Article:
Monday, July 19, 2010

Putting the Price of Death on Layaway

In 2001, President George W. Bush signed the Economic Growth and Tax Relief Reconciliation Act. Not only did the law restructure the income and capital gains tax systems, it also completely overhauled the existing legislation governing the federal estate tax.

Before the Bill was signed into law, the estate tax rate held steady at 55% for all assets over the $1 million threshold. That threshold was raised to $3.5 million with the passage of the new estate tax law and the rate was systematically lowered until it reached 45% by 2009.  In 2010 the law provided for a “repeal” of the estate tax, albeit for only one year, after which the 2001 law would sunset and the old estate tax regime with a $1M exemption would be revived.   So why the repeal for only one year?  This was largely a political maneuver to allow President Bush to make good on his campaign promise to repeal the estate tax.  Analysts have been speculating that the law would be amended prior to 2010 to prevent what has in fact occurred, a suspension of the estate tax.  Indeed, since January 1st of this year a number of billionaires have been able to virtually avoid the estate tax altogether.

Congress has had a very busy legislative schedule in the recent past (think healthcare and financial reform) but Capitol Hill is finally coming around to address this issue.  As lawmakers rush to reinstate the tax, new propositions have been made by both Republicans and Democrats. Though many on the right would like to see the tax abolished for good, progressives would like to raise the rate and lower the exemption threshold.  The most probable outcome will likely be a compromise.

One of the Senate’s most influential members, Minority Whip Jon Kyl, who is a Republican from Arizona, has proposed a lower rate with higher exemptions.  Though the details of the plan have not been officially released, it is believed by many that the proposed rate would be held at 45% for all estates worth more than $3.5 million. However, some observers have speculated that the plan may call for the threshold to be raised to $5 million with a lower rate of 35%.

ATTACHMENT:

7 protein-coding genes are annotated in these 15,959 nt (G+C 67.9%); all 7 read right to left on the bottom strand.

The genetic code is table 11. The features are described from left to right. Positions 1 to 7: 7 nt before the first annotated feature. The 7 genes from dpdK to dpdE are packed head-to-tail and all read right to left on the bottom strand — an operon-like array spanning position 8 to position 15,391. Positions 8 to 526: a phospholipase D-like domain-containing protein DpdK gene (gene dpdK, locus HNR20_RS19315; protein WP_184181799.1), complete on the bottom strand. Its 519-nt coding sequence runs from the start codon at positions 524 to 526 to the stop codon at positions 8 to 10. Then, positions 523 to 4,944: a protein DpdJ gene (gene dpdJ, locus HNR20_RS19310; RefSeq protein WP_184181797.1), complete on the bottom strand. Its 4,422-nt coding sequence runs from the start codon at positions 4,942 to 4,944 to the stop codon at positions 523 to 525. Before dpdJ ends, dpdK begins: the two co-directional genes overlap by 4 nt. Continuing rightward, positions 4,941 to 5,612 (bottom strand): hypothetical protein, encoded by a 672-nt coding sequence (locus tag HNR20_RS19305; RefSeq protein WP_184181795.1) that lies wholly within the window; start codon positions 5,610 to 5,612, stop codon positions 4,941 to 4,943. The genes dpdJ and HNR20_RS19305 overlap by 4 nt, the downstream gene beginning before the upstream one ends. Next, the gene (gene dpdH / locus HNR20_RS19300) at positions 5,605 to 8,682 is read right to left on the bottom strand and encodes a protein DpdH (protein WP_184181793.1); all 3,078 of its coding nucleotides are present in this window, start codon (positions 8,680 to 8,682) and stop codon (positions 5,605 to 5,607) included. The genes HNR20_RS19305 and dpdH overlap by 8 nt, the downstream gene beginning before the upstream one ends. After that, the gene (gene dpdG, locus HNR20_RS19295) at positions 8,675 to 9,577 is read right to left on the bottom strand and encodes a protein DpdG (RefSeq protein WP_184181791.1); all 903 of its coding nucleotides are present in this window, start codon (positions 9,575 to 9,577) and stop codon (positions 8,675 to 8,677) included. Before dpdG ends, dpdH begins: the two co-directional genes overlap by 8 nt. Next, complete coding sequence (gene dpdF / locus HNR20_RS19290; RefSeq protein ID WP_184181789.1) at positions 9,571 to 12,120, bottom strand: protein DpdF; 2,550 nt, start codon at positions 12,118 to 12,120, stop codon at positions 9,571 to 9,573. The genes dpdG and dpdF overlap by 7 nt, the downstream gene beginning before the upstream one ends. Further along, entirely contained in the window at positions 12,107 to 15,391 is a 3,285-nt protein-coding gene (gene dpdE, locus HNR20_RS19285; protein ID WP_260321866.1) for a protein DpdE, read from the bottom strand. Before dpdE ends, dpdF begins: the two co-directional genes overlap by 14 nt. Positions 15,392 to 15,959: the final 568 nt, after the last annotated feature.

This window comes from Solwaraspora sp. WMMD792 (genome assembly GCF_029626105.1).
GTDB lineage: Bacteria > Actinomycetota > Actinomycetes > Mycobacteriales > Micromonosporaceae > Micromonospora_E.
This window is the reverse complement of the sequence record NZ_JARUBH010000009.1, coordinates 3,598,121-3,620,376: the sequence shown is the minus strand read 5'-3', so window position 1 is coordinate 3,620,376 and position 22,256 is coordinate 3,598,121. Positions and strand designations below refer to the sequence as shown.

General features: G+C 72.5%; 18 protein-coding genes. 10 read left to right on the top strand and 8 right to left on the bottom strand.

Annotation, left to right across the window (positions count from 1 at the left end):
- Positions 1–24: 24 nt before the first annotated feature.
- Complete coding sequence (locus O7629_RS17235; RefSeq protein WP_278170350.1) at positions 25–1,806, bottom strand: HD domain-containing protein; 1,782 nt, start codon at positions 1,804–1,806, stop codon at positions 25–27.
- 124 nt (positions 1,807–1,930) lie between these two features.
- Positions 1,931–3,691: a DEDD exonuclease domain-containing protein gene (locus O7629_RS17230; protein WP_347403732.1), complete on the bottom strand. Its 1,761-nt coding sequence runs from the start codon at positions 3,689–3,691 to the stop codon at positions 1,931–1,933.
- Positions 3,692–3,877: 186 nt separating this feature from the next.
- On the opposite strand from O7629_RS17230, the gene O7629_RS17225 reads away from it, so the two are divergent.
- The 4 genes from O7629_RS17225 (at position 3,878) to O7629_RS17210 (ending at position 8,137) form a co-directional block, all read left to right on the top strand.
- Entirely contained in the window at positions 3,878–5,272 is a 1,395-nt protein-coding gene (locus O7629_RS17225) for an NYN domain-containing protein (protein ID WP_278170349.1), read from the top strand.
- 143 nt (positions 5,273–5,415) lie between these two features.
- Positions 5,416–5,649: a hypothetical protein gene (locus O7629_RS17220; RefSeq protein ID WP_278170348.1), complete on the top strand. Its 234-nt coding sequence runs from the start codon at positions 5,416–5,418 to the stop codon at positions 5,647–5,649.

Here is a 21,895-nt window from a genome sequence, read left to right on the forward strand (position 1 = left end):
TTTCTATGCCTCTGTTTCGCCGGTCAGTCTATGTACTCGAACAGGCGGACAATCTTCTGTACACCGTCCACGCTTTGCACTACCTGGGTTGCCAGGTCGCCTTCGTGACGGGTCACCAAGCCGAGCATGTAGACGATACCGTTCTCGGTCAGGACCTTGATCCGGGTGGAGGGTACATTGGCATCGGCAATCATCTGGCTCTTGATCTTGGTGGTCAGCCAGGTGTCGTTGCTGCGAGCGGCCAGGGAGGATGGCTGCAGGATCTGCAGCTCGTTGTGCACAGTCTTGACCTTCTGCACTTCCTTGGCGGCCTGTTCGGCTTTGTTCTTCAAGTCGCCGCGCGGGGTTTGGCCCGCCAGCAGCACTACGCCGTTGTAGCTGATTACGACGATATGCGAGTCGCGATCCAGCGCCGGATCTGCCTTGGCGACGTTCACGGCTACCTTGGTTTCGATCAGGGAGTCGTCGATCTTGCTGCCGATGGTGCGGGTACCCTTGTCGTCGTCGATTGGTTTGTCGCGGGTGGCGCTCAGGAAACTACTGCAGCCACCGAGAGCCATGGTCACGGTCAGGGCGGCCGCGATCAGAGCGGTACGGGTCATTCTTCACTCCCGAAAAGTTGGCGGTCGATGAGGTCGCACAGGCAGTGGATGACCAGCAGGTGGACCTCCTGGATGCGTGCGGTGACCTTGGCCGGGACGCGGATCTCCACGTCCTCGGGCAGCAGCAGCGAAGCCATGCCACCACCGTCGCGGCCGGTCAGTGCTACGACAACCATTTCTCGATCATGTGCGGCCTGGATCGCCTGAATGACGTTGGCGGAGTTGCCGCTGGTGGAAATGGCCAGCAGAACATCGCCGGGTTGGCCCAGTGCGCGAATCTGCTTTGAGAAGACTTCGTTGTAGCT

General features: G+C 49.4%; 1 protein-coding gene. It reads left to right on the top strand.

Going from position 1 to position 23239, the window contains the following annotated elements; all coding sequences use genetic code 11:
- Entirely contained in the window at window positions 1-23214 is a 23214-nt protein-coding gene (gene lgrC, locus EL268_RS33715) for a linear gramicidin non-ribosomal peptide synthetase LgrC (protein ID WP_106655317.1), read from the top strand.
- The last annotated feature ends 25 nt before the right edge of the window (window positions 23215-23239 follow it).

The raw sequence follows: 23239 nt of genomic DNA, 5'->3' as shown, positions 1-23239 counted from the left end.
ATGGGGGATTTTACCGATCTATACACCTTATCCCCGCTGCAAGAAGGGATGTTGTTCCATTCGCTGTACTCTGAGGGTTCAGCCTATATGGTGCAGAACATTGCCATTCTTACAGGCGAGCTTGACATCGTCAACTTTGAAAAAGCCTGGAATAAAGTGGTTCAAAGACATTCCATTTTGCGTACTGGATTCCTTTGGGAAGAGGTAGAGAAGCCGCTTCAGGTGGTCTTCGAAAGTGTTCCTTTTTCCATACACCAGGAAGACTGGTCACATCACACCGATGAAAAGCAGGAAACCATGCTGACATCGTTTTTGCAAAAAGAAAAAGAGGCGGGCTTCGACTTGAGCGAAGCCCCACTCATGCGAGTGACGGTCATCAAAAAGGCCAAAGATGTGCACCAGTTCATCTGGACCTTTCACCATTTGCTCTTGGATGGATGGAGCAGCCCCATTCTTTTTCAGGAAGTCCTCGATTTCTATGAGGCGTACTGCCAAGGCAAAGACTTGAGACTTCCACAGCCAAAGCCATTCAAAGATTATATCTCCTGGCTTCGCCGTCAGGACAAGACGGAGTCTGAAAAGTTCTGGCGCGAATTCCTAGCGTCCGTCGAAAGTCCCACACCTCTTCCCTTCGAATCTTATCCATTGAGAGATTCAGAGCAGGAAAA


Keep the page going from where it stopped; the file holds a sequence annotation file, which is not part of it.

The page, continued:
One of the more innovative proposals is one which establishes a lifetime prepayment plan.  Since the estate tax’s inception in 1916, it has only been imposed after death. With this proposal, estimated estate taxes can be paid long before your last breath.  The rate would also decrease from 45% to 35% if it is paid in advance. This way, not only would one pay less in overall estate taxes, but the federal government would also receive revenue sooner.

The downside to paying in advance? First, the payment plan, no matter how flexible, would only be available to the privileged few who have liquid assets lying around. For most, the vast majority of their estate’s assets are held in homes, businesses or other assets with fluctuating market values, which are considered illiquid. Second, problems would arise if someone is able to put assets into a trust and over time it loses, rather than gains value. Lastly, since the payment plan would have to be based on the expected value of the estate at the time of death and not the actual value, unforeseen market fluctuations may either overcharge the individual or underpay the federal government.
 


Sunday, May 23, 2010

Estate Planning for Children